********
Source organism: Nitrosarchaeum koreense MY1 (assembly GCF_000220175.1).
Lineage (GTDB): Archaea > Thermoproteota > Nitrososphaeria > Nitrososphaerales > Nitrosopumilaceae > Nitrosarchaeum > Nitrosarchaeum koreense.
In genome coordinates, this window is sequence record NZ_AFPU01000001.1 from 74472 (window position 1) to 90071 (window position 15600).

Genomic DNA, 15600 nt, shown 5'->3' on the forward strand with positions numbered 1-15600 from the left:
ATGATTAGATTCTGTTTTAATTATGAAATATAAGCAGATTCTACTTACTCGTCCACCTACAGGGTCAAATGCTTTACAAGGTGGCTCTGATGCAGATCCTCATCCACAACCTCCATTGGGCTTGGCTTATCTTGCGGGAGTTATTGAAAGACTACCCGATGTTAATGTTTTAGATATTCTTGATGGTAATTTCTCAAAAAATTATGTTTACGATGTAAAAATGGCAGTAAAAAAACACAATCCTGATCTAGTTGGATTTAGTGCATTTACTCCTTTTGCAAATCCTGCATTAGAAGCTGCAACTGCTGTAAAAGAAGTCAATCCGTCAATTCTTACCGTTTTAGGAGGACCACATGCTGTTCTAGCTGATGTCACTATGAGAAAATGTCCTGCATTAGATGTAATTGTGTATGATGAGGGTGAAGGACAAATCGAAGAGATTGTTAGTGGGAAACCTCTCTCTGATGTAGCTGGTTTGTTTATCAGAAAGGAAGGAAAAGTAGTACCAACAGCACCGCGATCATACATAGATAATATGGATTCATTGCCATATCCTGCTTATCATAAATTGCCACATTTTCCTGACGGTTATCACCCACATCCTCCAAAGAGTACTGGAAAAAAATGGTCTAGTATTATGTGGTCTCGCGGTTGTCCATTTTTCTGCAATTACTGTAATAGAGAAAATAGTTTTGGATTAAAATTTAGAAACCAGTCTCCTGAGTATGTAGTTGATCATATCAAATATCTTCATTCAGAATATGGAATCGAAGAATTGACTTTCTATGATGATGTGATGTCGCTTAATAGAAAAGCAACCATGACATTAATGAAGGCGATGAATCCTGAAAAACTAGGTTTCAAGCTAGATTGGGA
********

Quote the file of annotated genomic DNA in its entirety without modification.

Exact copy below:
Source organism: Nitrosarchaeum koreense MY1 (assembly GCF_000220175.1).
Lineage (GTDB): Archaea > Thermoproteota > Nitrososphaeria > Nitrososphaerales > Nitrosopumilaceae > Nitrosarchaeum > Nitrosarchaeum koreense.
In genome coordinates, this window is sequence record NZ_AFPU01000001.1 from 74472 (window position 1) to 90071 (window position 15600).

Genomic DNA, 15600 nt, shown 5'->3' on the forward strand with positions numbered 1-15600 from the left:
ATGATTAGATTCTGTTTTAATTATGAAATATAAGCAGATTCTACTTACTCGTCCACCTACAGGGTCAAATGCTTTACAAGGTGGCTCTGATGCAGATCCTCATCCACAACCTCCATTGGGCTTGGCTTATCTTGCGGGAGTTATTGAAAGACTACCCGATGTTAATGTTTTAGATATTCTTGATGGTAATTTCTCAAAAAATTATGTTTACGATGTAAAAATGGCAGTAAAAAAACACAATCCTGATCTAGTTGGATTTAGTGCATTTACTCCTTTTGCAAATCCTGCATTAGAAGCTGCAACTGCTGTAAAAGAAGTCAATCCGTCAATTCTTACCGTTTTAGGAGGACCACATGCTGTTCTAGCTGATGTCACTATGAGAAAATGTCCTGCATTAGATGTAATTGTGTATGATGAGGGTGAAGGACAAATCGAAGAGATTGTTAGTGGGAAACCTCTCTCTGATGTAGCTGGTTTGTTTATCAGAAAGGAAGGAAAAGTAGTACCAACAGCACCGCGATCATACATAGATAATATGGATTCATTGCCATATCCTGCTTATCATAAATTGCCACATTTTCCTGACGGTTATCACCCACATCCTCCAAAGAGTACTGGAAAAAAATGGTCTAGTATTATGTGGTCTCGCGGTTGTCCATTTTTCTGCAATTACTGTAATAGAGAAAATAGTTTTGGATTAAAATTTAGAAACCAGTCTCCTGAGTATGTAGTTGATCATATCAAATATCTTCATTCAGAATATGGAATCGAAGAATTGACTTTCTATGATGATGTGATGTCGCTTAATAGAAAAGCAACCATGACATTAATGAAGGCGATGAATCCTGAAAAACTAGGTTTCAAGCTAGATTGGGA